Another common complaint regarding IdP-initiated SSO is that it can overwrite existing sessions within a service provider. However, this is more often an implementation detail rather than a limitation in the protocol’s approach.

Doesn’t TLS or XML signing defend against this?

No, not at all. The stolen message will be legitimately signed and optionally encrypted by the identity provider. The attacker isn’t tampering with the message in any way; they are simply taking it from one browser session and using it in another.

Transport Layer Security (TLS, HTTPS) also doesn’t help you here. Since the legitimate flow would involve a redirect from the identity provider to the service provider, transport layer security only tells you that the connection from the browser to the service provider is secure. There is no connection from the identity provider to the service provider.

This applies to all SAML Web SSO binding types. The service provider cannot distinguish between a legitimate user being redirected with the SAML response or the attacker.

Modern IdP-initiated SSO

You can try to mitigate some of the flaws in this flow using the following techniques; however, bear in mind that making it as secure as SP-initiated SSO is impossible.

Follow the specification

Section 4.1.5 (Unsolicited Responses) of the SAML 2.0 profiles specification states that a service provider must ensure that any unsolicited SAML responses received do not contain an InResponseTo value. This at least prevents responses generated using SP-initiated SSO from being stolen and injected via the vulnerable IdP-initiated SSO flow.

Use the minimum possible response trust length

When validating SAML responses and assertions, you validate when they were issued and when they expire. The identity provider can state when the message expires, but the service provider also gets a say. So, make sure that’s as low as possible. In most cases, the response will be generated by the identity provider and then immediately validated by the service provider. That shouldn’t take more than a few seconds. This is a similar approach to the lifetime of OpenID Connect’s identity token.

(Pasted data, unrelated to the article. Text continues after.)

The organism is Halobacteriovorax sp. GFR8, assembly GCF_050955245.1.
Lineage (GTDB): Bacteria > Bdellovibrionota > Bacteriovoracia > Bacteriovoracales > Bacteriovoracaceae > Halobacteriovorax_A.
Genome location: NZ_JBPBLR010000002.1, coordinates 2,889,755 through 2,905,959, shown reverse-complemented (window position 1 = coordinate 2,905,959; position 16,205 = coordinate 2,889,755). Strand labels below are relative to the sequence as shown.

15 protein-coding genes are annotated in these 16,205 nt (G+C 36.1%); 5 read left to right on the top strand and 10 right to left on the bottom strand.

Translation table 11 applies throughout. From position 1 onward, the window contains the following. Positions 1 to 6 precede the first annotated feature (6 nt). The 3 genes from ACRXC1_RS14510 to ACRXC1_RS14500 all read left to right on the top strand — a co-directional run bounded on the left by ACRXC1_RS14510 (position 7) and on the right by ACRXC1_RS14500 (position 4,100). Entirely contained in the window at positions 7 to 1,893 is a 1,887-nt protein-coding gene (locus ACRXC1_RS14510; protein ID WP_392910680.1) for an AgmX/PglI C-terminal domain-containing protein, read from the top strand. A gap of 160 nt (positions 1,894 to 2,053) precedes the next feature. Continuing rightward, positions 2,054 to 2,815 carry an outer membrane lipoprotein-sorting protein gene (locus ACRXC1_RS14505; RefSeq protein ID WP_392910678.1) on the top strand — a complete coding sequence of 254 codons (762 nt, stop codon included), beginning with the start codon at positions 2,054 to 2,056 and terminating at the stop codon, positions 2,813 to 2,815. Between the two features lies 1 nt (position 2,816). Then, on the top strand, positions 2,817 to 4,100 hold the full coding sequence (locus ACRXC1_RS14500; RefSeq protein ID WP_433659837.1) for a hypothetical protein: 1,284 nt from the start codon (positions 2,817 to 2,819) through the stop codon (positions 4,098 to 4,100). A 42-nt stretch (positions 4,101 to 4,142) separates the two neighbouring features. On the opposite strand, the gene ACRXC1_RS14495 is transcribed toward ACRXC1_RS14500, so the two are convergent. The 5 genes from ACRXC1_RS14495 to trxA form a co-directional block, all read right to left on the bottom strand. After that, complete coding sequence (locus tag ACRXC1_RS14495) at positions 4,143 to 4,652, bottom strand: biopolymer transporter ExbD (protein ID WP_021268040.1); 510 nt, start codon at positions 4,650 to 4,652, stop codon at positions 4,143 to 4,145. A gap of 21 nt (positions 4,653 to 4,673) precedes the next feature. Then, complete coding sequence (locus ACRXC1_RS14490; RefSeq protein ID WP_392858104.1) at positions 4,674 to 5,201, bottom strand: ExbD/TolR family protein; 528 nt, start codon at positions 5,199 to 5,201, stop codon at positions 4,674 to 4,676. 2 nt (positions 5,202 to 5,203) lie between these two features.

Unfortunately, clock skew between the IdP and SP can be an issue with this validation (it has been for many of my customers), so you’ll need to account for that; however, you shouldn’t be talking more than a few minutes.

Conclusion

SAML IdP-initiated SSO definitely has its flaws; however, by adopting some of the lessons learned from modern applications and protocols, you can try and mitigate some of these concerns. That being said, unfortunately, you cannot prevent assertion theft and injection, but you can at least stop replay attacks.

These mitigations do push yet more complexity onto the service provider to combat the identity provider’s limitations. In the past, I’ve seen some articles advocate IdP-initiated SSO due to the fact that an SP might not be capable of creating requests, but now instead, they must start caring about replay attacks and accept the risk of injected SAML messages. This is more complex than creating a SAML request and, in my opinion, much harder to do in a load-balanced environment than simply remembering a relay state in the context of the browser. If your app just can’t create a SAML request, consider using a modern SSO protocol. It’s 2021, people.

It’s bizarre to me that IdP-initiated SSO is so prevalent, seeing as only 3 short paragraphs are dedicated to it in the SAML 2.0 specifications (titled “Unsolicited Responses”). It may be that many people migrating from SAML 1.0 or SAML 1.1 saw this as the logical next step, but it’s been over a decade since these specifications were made obsolete. If you’ve never heard of SP-initiated SSO, take a look at SAML’s Web SSO specification. It’s pretty much the only thing in there.

If you think injection isn’t an issue, take a look at the amount of work happening in OAuth and OpenID Connect to lock down all instances of code or token injection. Unsolicited security data is a real risk for all protocols, no matter their age.